Channels

Photo: AFP
The Temple Mount
Photo: AFP
Yoaz Hendel

The unwritten security constitution

Op-ed: In place of a written constitution, Israel has its security interests. As a result, shifting security concerns dictate varying courses of actions rather than a set, predictable system of values.

Since Israel declared its independence, the only constitution it has had has been the security constitution. In its 68 years, the country hasn't found a single prime minister, from David Ben-Gurion to Benjamin Netanyahu, who would leave behind a set of rules and basic values to determine Israel's fundamental character.

 

 

Even the Declaration of Independence would have difficulty getting passed by the different factions of today's Knesset. The Basic Laws, which were meant to stand in for the constitution, haven't been passing in recent years—the good or the bad—and so, Israeli judges and attorneys general are left to do what's right in their eyes, and security becomes our one divine goal.

 

The Temple Mount. Those with power rule the day. (Photo: AFP)
The Temple Mount. Those with power rule the day. (Photo: AFP)

 

Everyone agrees on security, after all. All that's left is to interpret what that means. Through this lens, one can understand the way Palestinian family reunification is treated: Without a Basic Law that declares Israel a Jewish state, or some other definition clarifying the matter, the state's refusal to allow Palestinian families to reunite with their family members in Israel is explained by security concerns. One can further understand the continued construction in the West Bank, the limits placed on freedom of expression, and the chaos at the Temple Mount.

 

Our non-existent constitution allows for freedom of religion. It's our pride and joy. The only country in the Middle East that allows freedom for Jews, Christians, and Muslims of all sects. The Women of the Wall are allowed to bless whomever they want and as much as they want, and if it causes a controversy, a solution will be found.

 

Jews who want to pray, marry, or bless others on the Temple Mount are similarly treated. According to this imagined constitution, in every territory under our control, everyone has the right to pray for whatever they want and in any way they want, and anyone who doesn't like can leave. There's a constitution, and it allows freedom of worship and, alongside it, freedom of expression and other civil rights established by by the founders. A kind of year-long holiday of freedom. (Passover is also known in Hebrew as "the holiday of freedom" —ed.)

 

The Western Wall women. Controversial, but within their rights. (Photo: AFP) (Photo: AFP)
The Western Wall women. Controversial, but within their rights. (Photo: AFP)

 

I've been following the Temple Mount loyalists for the past few years. Some, in my view, suffer from Jerusalem syndrome: They are rendered unhinged by the city, traditions, legends and stories, and some of them probably hear voices. Others, such as Yehuda Glick, actually speak logically and symbolize hope for a less violent reality. Why they are focused on the Temple Mount is less important right now. Their story is a debate of constitutional rights.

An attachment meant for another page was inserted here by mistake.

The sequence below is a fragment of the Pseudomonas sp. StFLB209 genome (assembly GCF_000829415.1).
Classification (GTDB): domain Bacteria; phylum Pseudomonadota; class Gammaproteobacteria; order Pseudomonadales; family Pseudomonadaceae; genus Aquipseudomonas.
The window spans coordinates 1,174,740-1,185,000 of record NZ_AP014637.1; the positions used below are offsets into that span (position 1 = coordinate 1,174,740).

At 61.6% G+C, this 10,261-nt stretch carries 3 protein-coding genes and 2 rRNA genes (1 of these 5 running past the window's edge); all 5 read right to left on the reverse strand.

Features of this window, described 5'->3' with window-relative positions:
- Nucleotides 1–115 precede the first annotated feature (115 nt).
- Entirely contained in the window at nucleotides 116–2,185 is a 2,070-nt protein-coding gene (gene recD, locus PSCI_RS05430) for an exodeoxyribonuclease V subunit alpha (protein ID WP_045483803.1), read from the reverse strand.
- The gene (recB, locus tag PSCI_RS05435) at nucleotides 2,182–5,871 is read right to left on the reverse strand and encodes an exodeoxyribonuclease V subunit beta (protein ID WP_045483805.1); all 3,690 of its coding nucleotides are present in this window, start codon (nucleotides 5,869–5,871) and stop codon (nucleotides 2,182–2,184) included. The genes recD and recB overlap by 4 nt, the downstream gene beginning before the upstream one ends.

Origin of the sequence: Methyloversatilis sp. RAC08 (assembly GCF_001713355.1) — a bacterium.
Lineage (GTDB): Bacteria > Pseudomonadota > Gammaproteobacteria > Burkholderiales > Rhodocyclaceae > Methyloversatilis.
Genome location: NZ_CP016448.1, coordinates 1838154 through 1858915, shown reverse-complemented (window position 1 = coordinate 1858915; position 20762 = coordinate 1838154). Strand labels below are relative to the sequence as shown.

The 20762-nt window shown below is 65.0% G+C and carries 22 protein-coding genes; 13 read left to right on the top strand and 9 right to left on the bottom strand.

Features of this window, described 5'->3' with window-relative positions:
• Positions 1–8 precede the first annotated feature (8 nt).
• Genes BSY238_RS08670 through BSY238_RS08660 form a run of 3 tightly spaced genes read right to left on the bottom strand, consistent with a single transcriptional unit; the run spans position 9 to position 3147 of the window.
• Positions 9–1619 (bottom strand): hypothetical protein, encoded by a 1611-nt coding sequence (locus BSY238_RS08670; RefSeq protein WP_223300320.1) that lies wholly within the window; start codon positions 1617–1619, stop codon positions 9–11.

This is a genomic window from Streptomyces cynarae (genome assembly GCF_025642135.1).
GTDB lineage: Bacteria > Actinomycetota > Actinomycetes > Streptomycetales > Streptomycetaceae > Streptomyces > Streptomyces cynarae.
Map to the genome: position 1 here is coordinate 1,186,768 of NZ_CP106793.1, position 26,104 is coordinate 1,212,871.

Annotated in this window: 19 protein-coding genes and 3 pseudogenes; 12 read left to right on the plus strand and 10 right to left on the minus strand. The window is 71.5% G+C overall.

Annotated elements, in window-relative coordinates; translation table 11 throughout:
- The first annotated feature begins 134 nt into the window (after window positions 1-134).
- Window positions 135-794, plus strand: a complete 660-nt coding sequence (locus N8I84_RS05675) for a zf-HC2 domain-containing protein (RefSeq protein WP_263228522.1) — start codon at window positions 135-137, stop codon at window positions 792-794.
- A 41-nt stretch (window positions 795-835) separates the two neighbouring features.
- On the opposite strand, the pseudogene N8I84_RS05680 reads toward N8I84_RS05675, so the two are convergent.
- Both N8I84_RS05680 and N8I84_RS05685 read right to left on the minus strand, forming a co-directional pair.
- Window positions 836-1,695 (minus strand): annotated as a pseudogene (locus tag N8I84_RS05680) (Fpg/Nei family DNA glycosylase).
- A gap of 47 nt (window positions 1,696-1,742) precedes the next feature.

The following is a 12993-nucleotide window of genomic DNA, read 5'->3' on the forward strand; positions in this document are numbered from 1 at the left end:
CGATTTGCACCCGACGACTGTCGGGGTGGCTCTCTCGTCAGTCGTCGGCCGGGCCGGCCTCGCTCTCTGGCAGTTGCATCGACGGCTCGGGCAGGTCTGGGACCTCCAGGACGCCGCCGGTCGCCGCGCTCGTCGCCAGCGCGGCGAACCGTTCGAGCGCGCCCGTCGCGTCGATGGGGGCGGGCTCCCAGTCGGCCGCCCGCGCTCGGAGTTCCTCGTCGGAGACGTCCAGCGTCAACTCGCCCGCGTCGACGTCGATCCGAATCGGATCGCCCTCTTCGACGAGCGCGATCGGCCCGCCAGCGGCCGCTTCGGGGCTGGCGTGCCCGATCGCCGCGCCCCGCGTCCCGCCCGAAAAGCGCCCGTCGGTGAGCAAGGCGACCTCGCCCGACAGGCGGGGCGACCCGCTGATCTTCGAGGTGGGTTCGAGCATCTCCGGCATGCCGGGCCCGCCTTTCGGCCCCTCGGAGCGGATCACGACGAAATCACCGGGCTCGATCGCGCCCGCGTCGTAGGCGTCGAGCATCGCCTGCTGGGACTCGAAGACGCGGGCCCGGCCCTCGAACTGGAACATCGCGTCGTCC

The Temple Mount loyalists, like the Women of the Wall, are challenging the state of Israel where it's weak. They're causing pain to its phantom appendage. In the absence of a constitution, it's not possible to separate the demands of the Temple Mount loyalists to pray at the holiest site in Judaism from the demands of the Women of the Wall to bless at the Wall; from the demands of Reform Jews to allow all people to enter public mikvehs (Jewish ritual baths), or from the liberal Orthodox demand to set up conversion and kosher authority bodies free of the monopoly currently held by ultra-Orthodox leaders.

 

All of these groups have a point, they all anger some people, and all of them are supposed to have a court which can address their issues and set limits. All of them are supposed to receive answers from the government regarding their concerns, but the security situation rules all.

 

And when this is what's been in place from the state's founding to this day—the powerful win. Those who threaten more and cause more damage determine policy. The crazy man in the building dictates what happens, even if he's not the landlord. There's no status quo for those who refrain from threats and avoid causing danger. That is, the Jews.

 

From Ben-Gurion on, no prime minister has established a written constitution. (Photo: Fritz Cohen, GPO)
From Ben-Gurion on, no prime minister has established a written constitution. (Photo: Fritz Cohen, GPO)

 

Let's return to the example ofthe Women of the Wall . I'm for religious feminist women. A female priestly blessing is something uncommon in any synagogue in the Jewish world, and still, it's their right to perform it. That's why they were allowed to perform the ceremony despite the anger of the ultra-Orthodox.

 

Now imagine if they were a group of Muslim feminists, Israeli citizens, who wanted to act as muezzins (those who call the faithful to prayer) at the Temple Mount. Is there any doubt about the results of such an initiative? When it's freedom of worship for the Arabs, the unwritten security constitution says that it's preferable to do nothing. There's no logic, no freedom of religion; there's just potential damage.  

 
I understand the security reasons for preventing Jewish prayers on the Temple Mount, even when it slips into the realms of the absurd. What should worry Israelis is that, unlike a constitution, these security reasons change. Security is important, but it's no replacement for paving a way forward.

 

 


פרסום ראשון: 04.27.16, 00:01
 new comment
See all talkbacks "The unwritten security constitution"
Warning:
This will delete your current comment